I'm teaching sociology of education this semester at an elite institution. An important component in all my classes is social inequality. This is no less the case in soc. of ed., but it's different this time.
Teaching race and ethnicity at the same institution last semester, I was not uncomfortable teaching about inequality - it comes with the turf in a class like that, and I had a lot of minority students in my class who already understood structural inequality from personal experience.
This semester is different. This semester I am teaching conflict theory to a room full of elites, and I think that is beginning to dawn on them. You can't read Collins' discussion of functionalism and conflict theory and miss his point that students who attend elite institutions often get elite jobs.
I know that I'm not teaching this material differently than I would have at my last institution (a large state school that was not academically elite, although you could make an argument about athletic elitism). However, I realize there's a change inside me. There's a part of me that really wants them to get that they are privileged. That yes, they worked hard to get where they are, but that 1) for many of them, they had significant advantages in getting here,* and 2) that their degrees are going to be valued to a much greater extent than the majority of college graduates.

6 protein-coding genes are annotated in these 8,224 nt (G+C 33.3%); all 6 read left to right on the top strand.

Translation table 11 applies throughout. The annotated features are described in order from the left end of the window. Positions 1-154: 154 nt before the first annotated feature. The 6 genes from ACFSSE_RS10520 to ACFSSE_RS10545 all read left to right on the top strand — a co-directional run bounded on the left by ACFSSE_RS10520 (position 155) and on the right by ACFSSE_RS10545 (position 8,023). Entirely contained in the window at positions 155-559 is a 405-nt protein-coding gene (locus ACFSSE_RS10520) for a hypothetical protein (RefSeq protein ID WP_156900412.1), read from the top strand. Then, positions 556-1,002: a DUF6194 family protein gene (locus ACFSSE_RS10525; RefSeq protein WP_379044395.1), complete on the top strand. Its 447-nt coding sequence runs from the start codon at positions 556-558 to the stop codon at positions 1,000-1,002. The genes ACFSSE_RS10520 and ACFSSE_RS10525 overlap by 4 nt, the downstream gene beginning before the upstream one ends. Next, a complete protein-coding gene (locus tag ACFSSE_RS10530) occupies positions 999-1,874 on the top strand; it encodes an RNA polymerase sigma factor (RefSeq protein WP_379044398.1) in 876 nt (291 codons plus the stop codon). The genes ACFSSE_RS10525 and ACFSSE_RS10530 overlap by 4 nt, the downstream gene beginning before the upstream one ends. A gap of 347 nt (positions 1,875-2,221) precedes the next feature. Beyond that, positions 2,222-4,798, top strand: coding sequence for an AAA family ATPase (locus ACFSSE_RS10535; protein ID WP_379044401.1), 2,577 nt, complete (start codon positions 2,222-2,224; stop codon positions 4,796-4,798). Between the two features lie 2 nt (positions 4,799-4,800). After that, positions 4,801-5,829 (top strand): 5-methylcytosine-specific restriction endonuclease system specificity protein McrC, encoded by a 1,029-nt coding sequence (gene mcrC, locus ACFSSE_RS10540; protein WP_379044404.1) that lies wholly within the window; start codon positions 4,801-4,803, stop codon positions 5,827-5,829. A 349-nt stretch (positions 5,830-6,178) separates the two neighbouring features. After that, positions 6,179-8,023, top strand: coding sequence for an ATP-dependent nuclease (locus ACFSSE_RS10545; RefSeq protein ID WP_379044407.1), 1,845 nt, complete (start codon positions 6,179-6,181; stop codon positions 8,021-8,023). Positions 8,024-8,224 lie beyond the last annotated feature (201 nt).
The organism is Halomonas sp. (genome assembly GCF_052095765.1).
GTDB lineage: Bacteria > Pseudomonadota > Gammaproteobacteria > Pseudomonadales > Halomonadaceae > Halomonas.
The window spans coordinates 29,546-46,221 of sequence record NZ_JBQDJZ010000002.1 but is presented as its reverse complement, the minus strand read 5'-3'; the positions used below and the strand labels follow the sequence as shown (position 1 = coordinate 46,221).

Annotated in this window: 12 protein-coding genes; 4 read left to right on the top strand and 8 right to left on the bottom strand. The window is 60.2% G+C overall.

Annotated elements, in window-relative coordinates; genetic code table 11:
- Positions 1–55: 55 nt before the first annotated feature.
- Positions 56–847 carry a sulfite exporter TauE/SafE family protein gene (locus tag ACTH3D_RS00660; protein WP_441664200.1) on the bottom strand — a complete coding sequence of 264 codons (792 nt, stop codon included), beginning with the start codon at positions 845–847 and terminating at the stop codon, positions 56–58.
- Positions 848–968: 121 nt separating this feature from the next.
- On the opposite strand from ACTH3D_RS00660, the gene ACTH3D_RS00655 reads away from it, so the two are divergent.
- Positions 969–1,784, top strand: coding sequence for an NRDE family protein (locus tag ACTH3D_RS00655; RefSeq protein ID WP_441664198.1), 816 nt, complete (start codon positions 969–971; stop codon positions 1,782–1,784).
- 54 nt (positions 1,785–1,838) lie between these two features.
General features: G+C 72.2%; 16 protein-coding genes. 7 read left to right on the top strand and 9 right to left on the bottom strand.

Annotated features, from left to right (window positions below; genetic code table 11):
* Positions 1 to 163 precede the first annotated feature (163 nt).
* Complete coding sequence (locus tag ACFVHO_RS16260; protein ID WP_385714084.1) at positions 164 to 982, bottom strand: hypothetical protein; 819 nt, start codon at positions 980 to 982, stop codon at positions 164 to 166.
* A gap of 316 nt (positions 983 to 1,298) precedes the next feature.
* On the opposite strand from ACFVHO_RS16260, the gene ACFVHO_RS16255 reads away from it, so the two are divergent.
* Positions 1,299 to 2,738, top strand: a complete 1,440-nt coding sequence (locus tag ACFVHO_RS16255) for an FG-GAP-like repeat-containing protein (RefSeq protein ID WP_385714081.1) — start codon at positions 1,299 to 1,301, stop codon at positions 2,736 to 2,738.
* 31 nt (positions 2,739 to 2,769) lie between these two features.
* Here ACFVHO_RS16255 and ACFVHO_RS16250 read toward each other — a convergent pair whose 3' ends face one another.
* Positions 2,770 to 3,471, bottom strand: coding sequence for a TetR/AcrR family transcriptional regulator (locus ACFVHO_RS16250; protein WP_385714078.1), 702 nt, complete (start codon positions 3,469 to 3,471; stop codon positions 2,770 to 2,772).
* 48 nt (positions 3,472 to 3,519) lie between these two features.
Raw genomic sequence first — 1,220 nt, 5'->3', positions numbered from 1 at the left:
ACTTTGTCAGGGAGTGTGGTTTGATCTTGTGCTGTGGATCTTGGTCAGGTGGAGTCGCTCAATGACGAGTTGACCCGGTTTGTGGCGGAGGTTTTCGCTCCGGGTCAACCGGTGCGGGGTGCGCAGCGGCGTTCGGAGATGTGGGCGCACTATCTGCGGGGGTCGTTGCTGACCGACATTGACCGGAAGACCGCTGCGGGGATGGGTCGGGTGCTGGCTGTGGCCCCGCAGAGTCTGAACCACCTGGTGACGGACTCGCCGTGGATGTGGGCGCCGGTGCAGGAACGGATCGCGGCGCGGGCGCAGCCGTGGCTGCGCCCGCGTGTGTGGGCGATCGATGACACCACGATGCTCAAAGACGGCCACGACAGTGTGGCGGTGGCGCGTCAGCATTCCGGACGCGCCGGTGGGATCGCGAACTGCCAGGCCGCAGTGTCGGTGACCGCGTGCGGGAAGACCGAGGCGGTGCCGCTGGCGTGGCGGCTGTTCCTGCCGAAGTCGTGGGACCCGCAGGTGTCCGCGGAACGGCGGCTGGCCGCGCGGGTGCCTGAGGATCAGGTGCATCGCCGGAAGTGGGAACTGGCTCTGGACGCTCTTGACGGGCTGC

I have never felt that my job in the classroom was to be an activist, and I certainly don't include activism in my courses, but that's what I feel like right now. And I'm wondering 1) if anyone else has felt the same way from time to time, and 2) what you've done about it.
*To help them get this, I pull out the "sociology of me," and mention that it is no great surprise that I have a Ph.D., given that my father is an M.D., and my mother has a B.S.